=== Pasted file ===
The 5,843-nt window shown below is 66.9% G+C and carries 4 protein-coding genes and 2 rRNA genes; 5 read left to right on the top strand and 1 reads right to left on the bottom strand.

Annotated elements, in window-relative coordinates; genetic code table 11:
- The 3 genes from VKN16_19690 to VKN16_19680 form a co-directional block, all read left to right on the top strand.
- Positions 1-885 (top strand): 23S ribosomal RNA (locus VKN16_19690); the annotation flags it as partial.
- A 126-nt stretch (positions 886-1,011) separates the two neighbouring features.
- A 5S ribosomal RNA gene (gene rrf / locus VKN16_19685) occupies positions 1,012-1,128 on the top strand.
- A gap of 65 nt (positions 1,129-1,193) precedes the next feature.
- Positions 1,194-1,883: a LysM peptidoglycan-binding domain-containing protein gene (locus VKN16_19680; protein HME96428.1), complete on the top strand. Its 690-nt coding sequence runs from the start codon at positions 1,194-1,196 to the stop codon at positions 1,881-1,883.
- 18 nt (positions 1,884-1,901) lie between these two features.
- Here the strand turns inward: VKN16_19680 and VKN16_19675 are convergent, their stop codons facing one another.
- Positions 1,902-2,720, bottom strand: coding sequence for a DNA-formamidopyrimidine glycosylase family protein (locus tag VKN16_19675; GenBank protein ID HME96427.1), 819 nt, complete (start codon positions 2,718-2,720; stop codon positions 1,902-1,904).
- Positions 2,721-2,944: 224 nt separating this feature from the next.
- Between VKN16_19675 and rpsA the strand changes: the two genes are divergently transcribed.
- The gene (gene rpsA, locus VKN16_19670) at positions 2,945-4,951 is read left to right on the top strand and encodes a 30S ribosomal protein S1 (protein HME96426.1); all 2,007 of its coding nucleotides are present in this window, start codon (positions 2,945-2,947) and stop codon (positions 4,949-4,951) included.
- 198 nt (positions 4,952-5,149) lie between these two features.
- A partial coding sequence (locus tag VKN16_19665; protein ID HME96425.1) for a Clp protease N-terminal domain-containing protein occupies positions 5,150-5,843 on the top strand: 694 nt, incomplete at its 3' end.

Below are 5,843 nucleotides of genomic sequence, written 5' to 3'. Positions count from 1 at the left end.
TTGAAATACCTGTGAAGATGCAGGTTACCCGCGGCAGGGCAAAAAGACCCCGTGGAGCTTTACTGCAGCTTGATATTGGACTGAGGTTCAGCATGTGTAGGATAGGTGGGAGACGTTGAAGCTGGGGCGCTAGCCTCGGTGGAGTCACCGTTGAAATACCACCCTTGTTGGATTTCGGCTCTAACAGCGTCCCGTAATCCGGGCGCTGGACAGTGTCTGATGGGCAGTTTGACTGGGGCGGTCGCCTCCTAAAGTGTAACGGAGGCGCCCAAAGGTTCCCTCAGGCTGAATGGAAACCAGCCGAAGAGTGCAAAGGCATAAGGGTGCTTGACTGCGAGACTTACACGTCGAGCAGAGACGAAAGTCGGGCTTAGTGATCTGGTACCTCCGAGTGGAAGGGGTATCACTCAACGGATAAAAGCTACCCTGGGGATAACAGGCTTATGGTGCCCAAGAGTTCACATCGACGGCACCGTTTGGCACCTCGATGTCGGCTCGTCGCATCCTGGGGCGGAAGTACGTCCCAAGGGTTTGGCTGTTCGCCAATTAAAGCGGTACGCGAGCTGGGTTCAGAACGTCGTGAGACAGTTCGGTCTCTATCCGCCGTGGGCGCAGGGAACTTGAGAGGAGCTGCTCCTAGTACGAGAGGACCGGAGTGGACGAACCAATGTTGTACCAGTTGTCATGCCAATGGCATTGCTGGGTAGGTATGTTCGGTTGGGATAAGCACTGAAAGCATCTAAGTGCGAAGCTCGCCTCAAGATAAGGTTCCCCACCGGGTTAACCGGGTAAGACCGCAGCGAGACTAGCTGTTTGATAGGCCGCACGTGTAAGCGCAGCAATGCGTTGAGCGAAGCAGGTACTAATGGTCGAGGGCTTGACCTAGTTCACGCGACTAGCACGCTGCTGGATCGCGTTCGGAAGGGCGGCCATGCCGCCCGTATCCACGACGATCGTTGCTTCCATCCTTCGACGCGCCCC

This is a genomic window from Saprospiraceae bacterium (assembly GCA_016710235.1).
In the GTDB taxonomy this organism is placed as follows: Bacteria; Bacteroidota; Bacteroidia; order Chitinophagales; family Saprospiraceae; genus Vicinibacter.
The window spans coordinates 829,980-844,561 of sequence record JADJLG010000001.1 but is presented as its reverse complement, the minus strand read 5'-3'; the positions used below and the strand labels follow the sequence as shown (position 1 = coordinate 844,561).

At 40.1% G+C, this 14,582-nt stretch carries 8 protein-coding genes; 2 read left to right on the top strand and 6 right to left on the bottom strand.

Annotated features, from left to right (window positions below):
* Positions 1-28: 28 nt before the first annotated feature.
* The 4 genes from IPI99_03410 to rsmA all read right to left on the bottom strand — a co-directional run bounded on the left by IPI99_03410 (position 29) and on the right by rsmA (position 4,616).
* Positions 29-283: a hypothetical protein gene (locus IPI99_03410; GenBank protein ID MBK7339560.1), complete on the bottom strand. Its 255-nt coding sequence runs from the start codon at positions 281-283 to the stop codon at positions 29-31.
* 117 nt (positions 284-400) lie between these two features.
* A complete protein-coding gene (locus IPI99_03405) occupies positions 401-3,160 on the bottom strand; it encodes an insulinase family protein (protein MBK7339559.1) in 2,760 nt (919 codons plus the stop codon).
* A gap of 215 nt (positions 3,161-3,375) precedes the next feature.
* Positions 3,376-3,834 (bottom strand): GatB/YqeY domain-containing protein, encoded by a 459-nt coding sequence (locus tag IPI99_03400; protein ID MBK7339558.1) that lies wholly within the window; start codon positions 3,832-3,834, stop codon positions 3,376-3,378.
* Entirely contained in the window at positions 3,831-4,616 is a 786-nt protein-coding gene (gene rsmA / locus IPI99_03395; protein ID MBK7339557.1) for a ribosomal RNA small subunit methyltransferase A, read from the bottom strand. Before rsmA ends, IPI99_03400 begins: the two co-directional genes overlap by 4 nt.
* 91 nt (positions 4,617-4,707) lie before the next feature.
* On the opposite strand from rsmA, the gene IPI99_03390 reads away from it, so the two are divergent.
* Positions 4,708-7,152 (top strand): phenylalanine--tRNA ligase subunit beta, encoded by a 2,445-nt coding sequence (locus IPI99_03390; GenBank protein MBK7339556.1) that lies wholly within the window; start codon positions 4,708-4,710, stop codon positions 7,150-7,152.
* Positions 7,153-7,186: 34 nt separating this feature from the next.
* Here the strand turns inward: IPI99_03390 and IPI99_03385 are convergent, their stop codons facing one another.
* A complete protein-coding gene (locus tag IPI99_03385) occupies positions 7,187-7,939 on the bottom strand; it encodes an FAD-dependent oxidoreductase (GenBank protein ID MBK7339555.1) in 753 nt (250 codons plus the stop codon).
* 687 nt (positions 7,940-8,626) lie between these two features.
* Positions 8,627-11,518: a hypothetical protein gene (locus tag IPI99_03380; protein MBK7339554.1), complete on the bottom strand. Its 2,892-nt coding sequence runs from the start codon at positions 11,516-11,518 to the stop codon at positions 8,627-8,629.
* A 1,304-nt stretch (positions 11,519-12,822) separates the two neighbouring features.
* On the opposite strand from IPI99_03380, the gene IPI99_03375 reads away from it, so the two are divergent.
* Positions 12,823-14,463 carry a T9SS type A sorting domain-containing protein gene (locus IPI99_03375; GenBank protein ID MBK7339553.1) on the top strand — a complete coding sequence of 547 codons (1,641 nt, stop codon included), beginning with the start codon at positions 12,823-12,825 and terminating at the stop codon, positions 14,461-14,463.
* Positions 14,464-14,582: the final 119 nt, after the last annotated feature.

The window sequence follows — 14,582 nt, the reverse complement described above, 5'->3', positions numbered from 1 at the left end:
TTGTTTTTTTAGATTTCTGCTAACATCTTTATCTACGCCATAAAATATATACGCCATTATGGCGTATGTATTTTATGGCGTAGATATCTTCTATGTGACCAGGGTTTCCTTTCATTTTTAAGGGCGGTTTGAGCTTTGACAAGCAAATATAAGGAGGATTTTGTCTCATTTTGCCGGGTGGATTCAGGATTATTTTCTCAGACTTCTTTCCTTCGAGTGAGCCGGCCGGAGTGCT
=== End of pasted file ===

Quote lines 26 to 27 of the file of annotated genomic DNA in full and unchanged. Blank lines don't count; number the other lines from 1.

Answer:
* Positions 29-283: a hypothetical protein gene (locus IPI99_03410; GenBank protein ID MBK7339560.1), complete on the bottom strand. Its 255-nt coding sequence runs from the start codon at positions 281-283 to the stop codon at positions 29-31.
* 117 nt (positions 284-400) lie between these two features.